Journalists on sinking ship writing about it while it is sinking

Karl du Fresne writes

From Monday, May 1, the Marlborough Express ceased to exist as a daily newspaper. After 150 years of publication, 137 as a daily, it’s now published on Monday, Wednesday and Friday mornings.

The paper’s editor, Nicola Coburn, put on a brave face in a statement last October pointing to likely changes. “We are proud to have been an integral part of this region for so long,” she said. “But now it is time to start securing our future.

“Let’s be clear the Express isn’t going anywhere. We are here to stay. We love this province and its people. But, equally, we cannot deny that the time has come to change. Digital audiences are growing rapidly, people are slowly moving away from print and advertising revenues are declining. At some point in the future we will not be able to sustain a daily newspaper.”

In a media world buffeted by unprecedented turbulence, the changes at the Fairfax Media-owned Blenheim paper (circulation 5600) are an infinitesimal blip.

Some might argue the damage to society by the disappearance of regional papers is actually more severe as it shuts down a community communication channel.  But it is also replaced by local Facebook groups.  People are finding different channels to connect.

But the reduction in the paper’s publishing days was symptomatic of a deep and possibly terminal malaise in the New Zealand print media, and pointed to the likelihood of a similar fate for other long-established provincial newspapers.

Already the Nelson Mail, another Fairfax-owned paper with a 150-year history, appears to be setting off down the same path. In a recent announcement that repeated almost word-for-word what Coburn had said six months before, editor Victoria Guild said the Mail too would be “exploring a potential new publishing model”. Industry observers saw the announcement as the prelude to a downsizing similar to that undertaken by its neighbouring stablemate.

No one can predict with any certainty whether even the bigger metropolitan papers will survive in print form, or for how long. It’s an industry that appears to be dying a slow death by a thousand cuts as readers stop buying papers and as advertisers, the industry’s main source of revenue, abandon the print media for digital platforms such as Facebook, Google and Trade Me.

I think it is fair to say that the physical platform, the paper one, is not going to survive.  Nobody gets their letters on papyrus or clay tablets either.  It’s simply a shift in medium.

The interesting thing is that the move to digital appears to also happen at the same time as a reduction in print media audiences.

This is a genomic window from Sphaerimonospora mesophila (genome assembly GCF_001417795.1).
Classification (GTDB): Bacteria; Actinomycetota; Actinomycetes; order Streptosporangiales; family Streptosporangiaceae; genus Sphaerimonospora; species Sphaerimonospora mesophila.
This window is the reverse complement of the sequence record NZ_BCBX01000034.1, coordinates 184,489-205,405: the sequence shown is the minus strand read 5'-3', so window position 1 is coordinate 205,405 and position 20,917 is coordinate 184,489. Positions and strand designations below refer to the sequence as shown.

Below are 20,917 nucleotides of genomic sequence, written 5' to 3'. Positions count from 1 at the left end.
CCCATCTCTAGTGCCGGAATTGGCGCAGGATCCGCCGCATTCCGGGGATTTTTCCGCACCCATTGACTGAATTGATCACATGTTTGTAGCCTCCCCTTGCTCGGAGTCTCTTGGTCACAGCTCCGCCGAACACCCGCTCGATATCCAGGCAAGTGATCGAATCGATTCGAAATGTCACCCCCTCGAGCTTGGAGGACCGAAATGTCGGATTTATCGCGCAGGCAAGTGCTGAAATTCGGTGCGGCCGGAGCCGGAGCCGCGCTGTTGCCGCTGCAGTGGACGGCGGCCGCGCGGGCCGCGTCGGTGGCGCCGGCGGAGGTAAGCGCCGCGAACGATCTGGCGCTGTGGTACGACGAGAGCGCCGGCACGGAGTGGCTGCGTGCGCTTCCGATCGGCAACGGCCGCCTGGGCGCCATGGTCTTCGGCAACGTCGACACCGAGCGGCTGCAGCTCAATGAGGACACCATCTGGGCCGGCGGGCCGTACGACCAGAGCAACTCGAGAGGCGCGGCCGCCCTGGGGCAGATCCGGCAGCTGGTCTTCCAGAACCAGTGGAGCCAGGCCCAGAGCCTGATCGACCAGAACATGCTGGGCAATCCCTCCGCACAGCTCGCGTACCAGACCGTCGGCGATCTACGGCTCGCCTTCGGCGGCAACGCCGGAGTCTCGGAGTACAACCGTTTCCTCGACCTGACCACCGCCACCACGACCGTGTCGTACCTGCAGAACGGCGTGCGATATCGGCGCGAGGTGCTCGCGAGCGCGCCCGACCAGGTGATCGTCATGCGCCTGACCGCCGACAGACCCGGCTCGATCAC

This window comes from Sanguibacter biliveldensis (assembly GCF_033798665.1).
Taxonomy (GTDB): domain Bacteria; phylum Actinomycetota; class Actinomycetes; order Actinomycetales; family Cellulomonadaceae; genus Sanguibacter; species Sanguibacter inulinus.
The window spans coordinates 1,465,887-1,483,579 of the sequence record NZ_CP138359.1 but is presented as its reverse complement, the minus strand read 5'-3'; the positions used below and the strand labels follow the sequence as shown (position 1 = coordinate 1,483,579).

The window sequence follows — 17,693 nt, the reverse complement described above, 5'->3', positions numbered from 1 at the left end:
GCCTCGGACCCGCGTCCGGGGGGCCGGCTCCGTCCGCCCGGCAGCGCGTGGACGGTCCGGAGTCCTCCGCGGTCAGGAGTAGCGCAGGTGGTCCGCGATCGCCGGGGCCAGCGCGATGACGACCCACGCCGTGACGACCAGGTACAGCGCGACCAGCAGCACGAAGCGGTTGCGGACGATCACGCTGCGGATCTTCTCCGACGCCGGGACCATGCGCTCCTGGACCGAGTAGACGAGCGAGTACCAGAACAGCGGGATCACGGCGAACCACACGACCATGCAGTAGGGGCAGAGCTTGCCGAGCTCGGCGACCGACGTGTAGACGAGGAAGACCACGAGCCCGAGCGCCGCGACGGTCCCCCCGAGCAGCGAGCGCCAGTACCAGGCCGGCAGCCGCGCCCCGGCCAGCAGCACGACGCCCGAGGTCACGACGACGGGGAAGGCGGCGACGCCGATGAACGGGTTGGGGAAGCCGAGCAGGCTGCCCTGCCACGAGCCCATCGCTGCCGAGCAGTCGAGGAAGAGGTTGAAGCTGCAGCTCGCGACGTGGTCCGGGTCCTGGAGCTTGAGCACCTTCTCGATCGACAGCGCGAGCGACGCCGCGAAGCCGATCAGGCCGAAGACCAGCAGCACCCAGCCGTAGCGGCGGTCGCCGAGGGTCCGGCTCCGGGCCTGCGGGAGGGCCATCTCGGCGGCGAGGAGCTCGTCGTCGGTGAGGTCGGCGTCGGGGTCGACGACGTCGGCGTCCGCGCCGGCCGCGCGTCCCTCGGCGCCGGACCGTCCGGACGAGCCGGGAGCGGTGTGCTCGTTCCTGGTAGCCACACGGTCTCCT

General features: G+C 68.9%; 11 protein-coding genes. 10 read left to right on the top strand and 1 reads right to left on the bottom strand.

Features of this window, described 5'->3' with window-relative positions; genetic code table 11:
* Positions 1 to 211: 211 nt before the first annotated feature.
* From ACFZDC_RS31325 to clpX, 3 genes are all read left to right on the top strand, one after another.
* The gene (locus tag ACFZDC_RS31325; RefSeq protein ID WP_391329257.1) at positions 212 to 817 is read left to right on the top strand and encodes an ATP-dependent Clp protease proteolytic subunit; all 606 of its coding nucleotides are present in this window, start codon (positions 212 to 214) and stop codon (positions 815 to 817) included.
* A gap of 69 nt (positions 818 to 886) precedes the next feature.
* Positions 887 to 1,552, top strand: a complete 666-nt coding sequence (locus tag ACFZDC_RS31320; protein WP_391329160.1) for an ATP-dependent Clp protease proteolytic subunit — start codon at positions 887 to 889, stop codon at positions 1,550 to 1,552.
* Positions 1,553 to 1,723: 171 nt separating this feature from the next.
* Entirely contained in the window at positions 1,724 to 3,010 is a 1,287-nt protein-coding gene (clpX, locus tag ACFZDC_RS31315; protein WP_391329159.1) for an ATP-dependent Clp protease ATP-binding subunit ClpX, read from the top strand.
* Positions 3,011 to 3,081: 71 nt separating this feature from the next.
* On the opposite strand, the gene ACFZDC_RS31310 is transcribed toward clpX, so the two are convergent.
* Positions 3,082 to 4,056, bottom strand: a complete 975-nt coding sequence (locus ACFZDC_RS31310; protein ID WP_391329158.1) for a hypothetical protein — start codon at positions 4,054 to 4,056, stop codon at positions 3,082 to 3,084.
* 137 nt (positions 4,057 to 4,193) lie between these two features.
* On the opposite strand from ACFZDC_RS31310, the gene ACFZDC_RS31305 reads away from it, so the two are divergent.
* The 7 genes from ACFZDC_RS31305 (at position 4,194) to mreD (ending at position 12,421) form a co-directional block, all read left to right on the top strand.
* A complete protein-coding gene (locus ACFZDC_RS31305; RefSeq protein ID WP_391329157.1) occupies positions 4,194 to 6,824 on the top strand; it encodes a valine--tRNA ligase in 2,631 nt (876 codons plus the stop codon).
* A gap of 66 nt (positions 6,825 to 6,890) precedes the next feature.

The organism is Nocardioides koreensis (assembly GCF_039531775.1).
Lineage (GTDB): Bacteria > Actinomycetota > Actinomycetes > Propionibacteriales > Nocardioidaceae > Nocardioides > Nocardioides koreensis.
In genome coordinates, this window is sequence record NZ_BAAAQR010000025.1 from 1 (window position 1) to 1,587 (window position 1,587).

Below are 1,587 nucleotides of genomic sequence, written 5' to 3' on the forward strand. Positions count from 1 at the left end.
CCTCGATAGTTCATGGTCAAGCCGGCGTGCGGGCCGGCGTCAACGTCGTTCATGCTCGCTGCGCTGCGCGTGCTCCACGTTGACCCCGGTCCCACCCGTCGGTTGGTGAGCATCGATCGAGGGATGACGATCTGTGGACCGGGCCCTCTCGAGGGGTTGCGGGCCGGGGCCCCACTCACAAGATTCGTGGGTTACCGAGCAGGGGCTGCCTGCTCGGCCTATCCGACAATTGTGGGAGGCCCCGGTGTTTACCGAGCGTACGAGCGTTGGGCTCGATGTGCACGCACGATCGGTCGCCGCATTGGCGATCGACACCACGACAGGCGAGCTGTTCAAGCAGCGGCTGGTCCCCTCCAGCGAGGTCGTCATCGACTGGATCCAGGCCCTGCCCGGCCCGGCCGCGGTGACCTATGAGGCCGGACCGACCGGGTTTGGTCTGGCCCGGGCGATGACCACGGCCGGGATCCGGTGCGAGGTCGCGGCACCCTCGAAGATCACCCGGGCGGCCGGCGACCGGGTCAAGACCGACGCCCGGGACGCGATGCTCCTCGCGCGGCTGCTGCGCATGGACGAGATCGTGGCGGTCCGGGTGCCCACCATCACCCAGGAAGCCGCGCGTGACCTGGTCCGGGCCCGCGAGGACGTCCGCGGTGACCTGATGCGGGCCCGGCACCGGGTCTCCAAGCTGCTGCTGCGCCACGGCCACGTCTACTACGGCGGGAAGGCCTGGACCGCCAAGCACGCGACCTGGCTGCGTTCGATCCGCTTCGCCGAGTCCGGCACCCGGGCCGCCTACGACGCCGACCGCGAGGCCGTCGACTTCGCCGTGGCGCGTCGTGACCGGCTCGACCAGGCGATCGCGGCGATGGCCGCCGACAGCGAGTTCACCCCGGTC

CRUCIALLY (some say fatally), both Fairfax and NZME embraced a “digital-first” strategy that prioritised online content over the companies’ printed newspapers, to the detriment of the latter. Critics say the digital-first policy merely served to give readers even less reason to buy newspapers.

Making online content available free of charge compounded the problem. Wellington lawyer Hugh Rennie QC, a close observer of the newspaper industry for several decades and a founder of The National Business Review, argues that New Zealand’s big two media companies got it badly wrong.

Rennie recently told the NBR: “[Newspaper publishers] are now busy basically tearing their print media apart by putting the content on the internet immediately, so that you read it on one or other of their websites and you open up the paper next day and there’s the article you’ve already read.

“It’s a business model that makes no sense at all – I mean, it’d be like a baker giving away free bread today so you can buy stale bread tomorrow.”

Also, the overheads of the print media are astounding.  Whaleoil reaches an audience larger than that of the Marlborough Express or the Nelson mail – combined even.   The medium shift has changed the basic production cost.

Some commentators shrug their shoulders and argue that the decline of the print media is just another example of creative destruction – the constant cycle by which old ways of doing things are overtaken by innovation and new technologies. Just as the cassette tape and the typewriter have been rendered obsolete, so newspapers have also reached the end of their natural lifespan – or so the argument goes.

Even some journalists find this process exhilarating. Something better will emerge from it all, the optimists insist. But in the meantime, something of inestimable value may have been lost. As Joni Mitchell famously sang in Big Yellow Taxi, you don’t know what you’ve got till it’s gone.

Calligraphy and book binding are also lost arts.   As are stage coach repairs.  You may choose to mourn their demise.  You may consider those that keep the arts alive to be heroes.  But in the end, this is a business, and the market is increasingly looking for something that paper news does not provide.

Change hurts.   But that doesn’t mean it is inherently good.  Or bad.  It just… is.

 

Karl du Fresne


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As much at home writing editorials as being the subject of them, Cam has won awards, including the Canon Media Award for his work on the Len Brown/Bevan Chuang story. When he’s not creating the news, he tends to be in it, with protagonists using the courts, media and social media to deliver financial as well as death threats.

They say that news is something that someone, somewhere, wants kept quiet. Cam Slater doesn’t do quiet and, as a result, he is a polarising, controversial but highly effective journalist who takes no prisoners.

He is fearless in his pursuit of a story.

Love him or loathe him, you can’t ignore him.

To read Cam’s previous articles click on his name in blue.

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